function foo() {
  "use strict";
  var obj = Object.defineProperties({}, {
              prop1 : {
                value : 1,
                configurable : false
              },
              prop2 : {
                value : 2,
                configurable : true
              }
            });

  delete obj.prop2;
  delete obj.prop1;
}

The delete operator is intended to work on object properties.  Attempting to delete normal variables and functions will result in a syntax error.  All of the delete operations in the following example will fail.

function foo(param1) {
  "use strict";
  var bar = 1;
  function baz() {};

  delete param1;
  delete bar;
  delete baz;
}

Using arguments, caller, and callee

When a function is called, a special object named ‘arguments’ is created in the function’s scope.  The ‘arguments’ object contains an array that is mapped to the parameters passed to the function.  In the following example ‘arguments[0]‘ and ‘arg1′ hold the same value, as do ‘arguments[1]‘ and ‘arg2′.  In non-strict mode, updating one value automatically updates the value it maps to.  At the end of ‘bar’, the values of ‘arg1′ and ‘arg2′ have been swapped even though values were only assigned to the ‘arguments’ array.  In strict mode, the aliased values are not automatically updated.  Therefore, when run in strict mode, the values of ‘arg1′ and ‘arg2′ are unchanged at the end of ‘bar’.

function foo() {
  bar(1, 2);
}

function bar(arg1, arg2) {
  var temp = arguments[0];
  arguments[0] = arg2;
  arguments[1] = temp;
  alert(arg1 + " " + arg2);
}

The ‘arguments’ object also contains a pointer to the function that is currently executing.  The current function is referred to as the callee, and can be referenced using ‘arguments.callee’.  This syntax is only useful inside an anonymous function, because anonymous functions do not have names.  In any other case, it makes more sense to refer to the callee by name.  In strict mode, access to ‘arguments.callee’ is not allowed.

A similar method can be used to determine where a function call was made from.  An ‘arguments.caller’ object was available in older browsers, but has since been deprecated. However, the calling method can still be determined using ‘arguments.callee.caller’.  Strict mode also prohibits access to the caller.  In the following example, ‘bar’ is not in strict mode.  However, attempting to access ‘arguments.callee.caller’ will still fail because ‘foo’ is a strict mode function.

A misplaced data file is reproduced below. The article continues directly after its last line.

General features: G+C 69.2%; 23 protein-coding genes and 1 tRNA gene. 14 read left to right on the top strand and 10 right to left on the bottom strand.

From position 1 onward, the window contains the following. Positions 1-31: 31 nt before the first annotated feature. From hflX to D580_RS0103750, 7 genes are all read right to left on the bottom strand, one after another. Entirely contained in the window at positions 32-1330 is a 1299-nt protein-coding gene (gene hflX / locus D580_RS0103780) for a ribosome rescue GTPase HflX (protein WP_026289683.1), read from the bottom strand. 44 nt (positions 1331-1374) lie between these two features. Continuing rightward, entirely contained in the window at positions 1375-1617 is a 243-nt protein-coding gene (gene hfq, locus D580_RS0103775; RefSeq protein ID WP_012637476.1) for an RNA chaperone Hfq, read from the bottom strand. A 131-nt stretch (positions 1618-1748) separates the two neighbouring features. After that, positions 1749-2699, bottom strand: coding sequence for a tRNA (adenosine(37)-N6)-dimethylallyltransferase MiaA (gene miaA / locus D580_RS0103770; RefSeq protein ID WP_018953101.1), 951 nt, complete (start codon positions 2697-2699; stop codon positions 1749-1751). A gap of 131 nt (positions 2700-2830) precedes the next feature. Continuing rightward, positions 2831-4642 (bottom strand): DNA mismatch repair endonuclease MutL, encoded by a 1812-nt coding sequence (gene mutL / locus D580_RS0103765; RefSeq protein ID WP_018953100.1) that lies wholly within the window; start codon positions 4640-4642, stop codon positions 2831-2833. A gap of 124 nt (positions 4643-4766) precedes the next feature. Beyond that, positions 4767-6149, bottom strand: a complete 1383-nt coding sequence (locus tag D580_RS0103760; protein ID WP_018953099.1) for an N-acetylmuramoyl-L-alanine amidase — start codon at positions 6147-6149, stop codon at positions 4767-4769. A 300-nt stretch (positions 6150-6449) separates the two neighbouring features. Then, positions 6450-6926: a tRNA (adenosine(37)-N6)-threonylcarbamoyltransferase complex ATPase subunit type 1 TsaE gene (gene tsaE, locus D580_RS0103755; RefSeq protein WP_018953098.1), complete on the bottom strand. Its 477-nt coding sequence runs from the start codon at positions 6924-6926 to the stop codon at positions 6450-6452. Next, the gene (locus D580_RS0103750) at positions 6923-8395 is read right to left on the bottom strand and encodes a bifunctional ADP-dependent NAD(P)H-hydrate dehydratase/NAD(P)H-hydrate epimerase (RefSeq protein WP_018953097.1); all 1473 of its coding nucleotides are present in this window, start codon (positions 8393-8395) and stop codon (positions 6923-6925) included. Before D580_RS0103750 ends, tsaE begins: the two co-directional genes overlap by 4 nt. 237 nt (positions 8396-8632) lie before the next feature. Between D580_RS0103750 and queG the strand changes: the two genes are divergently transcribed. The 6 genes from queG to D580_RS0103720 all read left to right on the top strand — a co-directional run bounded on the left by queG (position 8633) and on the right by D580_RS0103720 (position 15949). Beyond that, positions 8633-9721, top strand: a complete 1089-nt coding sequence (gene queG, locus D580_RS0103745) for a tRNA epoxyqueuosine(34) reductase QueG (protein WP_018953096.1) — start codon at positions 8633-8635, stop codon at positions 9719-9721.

function foo() {
  "use strict";
  bar(1, 2);
}

function bar(arg1, arg2) {
  var caller = arguments.callee.caller
}

Octals

Octal variables represent numbers in the base-8 number system.  They are rarely used and have a very confusing syntax.  Positive octal numbers are prefixed with a ’0′ while negative octals begin with ‘-0′.  For example, declaring the octal number 100 looks like this:

var foo = 0100;

Since people tend to ignore leading zeros, this can easily be confused with the decimal value 100.  However, a quick call to ‘parseInt()’ shows that the octal value is actually equal to 64 when converted to decimal.  To resolve this problem, strict mode disallows the use of octals.  Octal variables and octal escape sequences are both treated as syntax errors in strict mode.


6 thoughts on “JavaScript’s Strict Mode and Why You Should Use It

  1. Hi Cjihrig,

    Thank you very much for writing this excellent article, nicely explains all the uses and caveats of “use strict”
    Simply Great!

  2. I’ve been trying to figure out “use strict” off and on for months and Google just wasn’t providing the complete, clear and concise answer I was looking for :-/ Great job!

    PS. howdy from a fellow Ihrig!

  3. learning javascript, put my code through jshint and was given a missing “use strict” error. Added “use stri t” and now get

    Missing ‘new’ prefix when invoking a constructor.

    everywhere, why? lol

    • This message is probably not related to the fact that you are using strict mode. I’m assuming that you are creating objects like this:

      var foo = Date();

      and jshint would like you to create them like this:

      var foo = new Date();